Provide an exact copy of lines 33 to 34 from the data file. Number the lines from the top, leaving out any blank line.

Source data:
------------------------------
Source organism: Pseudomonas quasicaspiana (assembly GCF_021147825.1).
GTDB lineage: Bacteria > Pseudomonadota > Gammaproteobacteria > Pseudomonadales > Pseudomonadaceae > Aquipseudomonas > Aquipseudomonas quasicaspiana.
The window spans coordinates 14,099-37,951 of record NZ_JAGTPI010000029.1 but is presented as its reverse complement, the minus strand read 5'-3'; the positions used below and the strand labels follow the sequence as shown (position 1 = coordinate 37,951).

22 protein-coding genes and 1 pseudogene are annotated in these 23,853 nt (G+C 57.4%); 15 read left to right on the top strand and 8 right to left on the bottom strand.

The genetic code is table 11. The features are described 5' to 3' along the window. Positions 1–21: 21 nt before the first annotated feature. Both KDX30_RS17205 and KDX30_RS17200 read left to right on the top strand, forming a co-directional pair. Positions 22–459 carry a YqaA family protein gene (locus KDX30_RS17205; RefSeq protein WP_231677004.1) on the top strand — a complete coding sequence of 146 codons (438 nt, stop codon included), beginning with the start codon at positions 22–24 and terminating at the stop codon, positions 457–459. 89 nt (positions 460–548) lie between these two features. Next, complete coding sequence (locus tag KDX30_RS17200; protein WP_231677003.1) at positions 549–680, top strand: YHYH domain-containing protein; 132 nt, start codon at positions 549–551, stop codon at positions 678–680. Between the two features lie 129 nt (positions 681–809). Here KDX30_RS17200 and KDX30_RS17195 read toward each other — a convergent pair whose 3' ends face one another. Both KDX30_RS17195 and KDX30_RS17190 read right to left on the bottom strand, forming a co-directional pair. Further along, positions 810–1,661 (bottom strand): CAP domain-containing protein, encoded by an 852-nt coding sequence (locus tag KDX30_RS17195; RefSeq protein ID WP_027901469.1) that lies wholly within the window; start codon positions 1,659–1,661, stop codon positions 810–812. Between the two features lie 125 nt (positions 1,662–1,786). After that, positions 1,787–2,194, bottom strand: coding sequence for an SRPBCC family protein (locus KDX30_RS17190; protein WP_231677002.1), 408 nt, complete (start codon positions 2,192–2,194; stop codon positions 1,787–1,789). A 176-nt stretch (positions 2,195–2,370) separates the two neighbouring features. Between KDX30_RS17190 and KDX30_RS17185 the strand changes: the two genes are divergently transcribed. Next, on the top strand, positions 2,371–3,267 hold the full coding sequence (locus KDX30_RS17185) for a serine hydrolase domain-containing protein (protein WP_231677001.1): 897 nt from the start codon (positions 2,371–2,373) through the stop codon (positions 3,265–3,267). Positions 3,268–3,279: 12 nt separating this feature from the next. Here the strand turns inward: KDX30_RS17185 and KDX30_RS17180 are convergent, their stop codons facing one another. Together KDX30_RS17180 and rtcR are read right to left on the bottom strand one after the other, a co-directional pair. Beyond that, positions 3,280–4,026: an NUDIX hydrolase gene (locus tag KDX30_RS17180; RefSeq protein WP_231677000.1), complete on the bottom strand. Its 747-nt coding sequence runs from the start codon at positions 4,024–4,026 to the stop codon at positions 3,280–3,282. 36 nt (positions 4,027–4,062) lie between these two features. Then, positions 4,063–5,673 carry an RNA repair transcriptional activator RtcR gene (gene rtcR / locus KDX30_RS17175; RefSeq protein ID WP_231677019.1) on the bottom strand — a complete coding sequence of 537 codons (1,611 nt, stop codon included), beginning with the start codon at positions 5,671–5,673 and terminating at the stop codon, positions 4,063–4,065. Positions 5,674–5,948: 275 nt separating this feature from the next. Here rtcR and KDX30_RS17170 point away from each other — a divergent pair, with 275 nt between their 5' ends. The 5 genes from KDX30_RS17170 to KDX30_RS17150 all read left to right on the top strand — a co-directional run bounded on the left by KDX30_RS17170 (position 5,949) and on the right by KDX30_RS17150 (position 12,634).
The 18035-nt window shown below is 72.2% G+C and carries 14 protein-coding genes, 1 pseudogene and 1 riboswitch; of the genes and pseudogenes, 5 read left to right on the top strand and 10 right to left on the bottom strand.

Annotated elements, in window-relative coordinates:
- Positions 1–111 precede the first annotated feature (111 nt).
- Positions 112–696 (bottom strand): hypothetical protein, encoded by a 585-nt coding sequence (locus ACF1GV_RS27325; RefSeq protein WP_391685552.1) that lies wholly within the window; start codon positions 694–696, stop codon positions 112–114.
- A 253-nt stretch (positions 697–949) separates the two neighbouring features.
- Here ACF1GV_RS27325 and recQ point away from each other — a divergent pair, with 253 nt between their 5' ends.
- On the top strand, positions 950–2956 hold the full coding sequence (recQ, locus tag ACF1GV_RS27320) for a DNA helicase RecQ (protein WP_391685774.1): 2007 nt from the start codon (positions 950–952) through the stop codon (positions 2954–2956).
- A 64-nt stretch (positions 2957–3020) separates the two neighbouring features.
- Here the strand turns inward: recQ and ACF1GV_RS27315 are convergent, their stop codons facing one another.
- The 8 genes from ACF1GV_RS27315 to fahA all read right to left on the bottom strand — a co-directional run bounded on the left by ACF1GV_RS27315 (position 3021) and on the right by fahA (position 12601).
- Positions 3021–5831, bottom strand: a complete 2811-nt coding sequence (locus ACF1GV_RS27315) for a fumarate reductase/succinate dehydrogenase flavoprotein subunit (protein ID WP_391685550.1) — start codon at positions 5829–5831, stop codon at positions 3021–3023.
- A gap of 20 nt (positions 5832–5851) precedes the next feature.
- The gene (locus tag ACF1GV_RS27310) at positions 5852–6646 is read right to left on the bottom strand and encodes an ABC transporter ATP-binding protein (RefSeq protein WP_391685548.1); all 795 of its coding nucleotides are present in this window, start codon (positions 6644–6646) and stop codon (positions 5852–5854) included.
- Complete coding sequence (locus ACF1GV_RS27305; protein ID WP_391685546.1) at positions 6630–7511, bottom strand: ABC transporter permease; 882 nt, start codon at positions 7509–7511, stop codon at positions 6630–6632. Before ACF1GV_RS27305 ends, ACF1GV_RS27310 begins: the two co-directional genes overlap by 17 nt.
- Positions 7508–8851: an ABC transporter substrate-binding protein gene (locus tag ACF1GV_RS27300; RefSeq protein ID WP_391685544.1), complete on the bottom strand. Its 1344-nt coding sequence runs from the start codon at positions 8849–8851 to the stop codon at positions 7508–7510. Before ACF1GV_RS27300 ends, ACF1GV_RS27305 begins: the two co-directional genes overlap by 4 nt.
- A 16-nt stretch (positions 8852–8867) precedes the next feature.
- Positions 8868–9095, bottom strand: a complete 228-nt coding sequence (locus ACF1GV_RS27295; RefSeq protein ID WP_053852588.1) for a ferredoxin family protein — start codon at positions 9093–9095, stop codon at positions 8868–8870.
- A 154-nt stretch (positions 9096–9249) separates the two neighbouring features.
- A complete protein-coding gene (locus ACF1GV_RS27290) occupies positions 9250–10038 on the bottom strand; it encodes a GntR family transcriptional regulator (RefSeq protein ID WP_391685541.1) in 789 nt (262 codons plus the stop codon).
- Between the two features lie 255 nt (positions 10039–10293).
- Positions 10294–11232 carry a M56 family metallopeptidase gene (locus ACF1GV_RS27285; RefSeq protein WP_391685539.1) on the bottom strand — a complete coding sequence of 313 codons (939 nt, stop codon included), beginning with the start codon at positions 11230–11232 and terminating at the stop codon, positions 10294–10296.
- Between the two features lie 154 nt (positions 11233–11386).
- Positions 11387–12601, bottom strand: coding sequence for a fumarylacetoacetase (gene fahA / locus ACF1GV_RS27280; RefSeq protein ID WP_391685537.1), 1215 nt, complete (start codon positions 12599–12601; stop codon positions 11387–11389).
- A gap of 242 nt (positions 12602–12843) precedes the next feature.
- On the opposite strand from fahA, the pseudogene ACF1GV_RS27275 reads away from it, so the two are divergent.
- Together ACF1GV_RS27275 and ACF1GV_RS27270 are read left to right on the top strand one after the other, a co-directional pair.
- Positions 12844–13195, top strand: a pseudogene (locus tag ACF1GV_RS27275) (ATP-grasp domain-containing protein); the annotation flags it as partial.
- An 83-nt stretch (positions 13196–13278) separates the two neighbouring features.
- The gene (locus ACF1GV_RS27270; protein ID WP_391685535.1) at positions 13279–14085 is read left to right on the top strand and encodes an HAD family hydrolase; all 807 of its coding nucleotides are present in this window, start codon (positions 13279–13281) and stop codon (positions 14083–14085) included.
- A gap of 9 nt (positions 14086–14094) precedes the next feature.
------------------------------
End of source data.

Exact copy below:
- An 83-nt stretch (positions 13196–13278) separates the two neighbouring features.
- The gene (locus ACF1GV_RS27270; protein ID WP_391685535.1) at positions 13279–14085 is read left to right on the top strand and encodes an HAD family hydrolase; all 807 of its coding nucleotides are present in this window, start codon (positions 13279–13281) and stop codon (positions 14083–14085) included.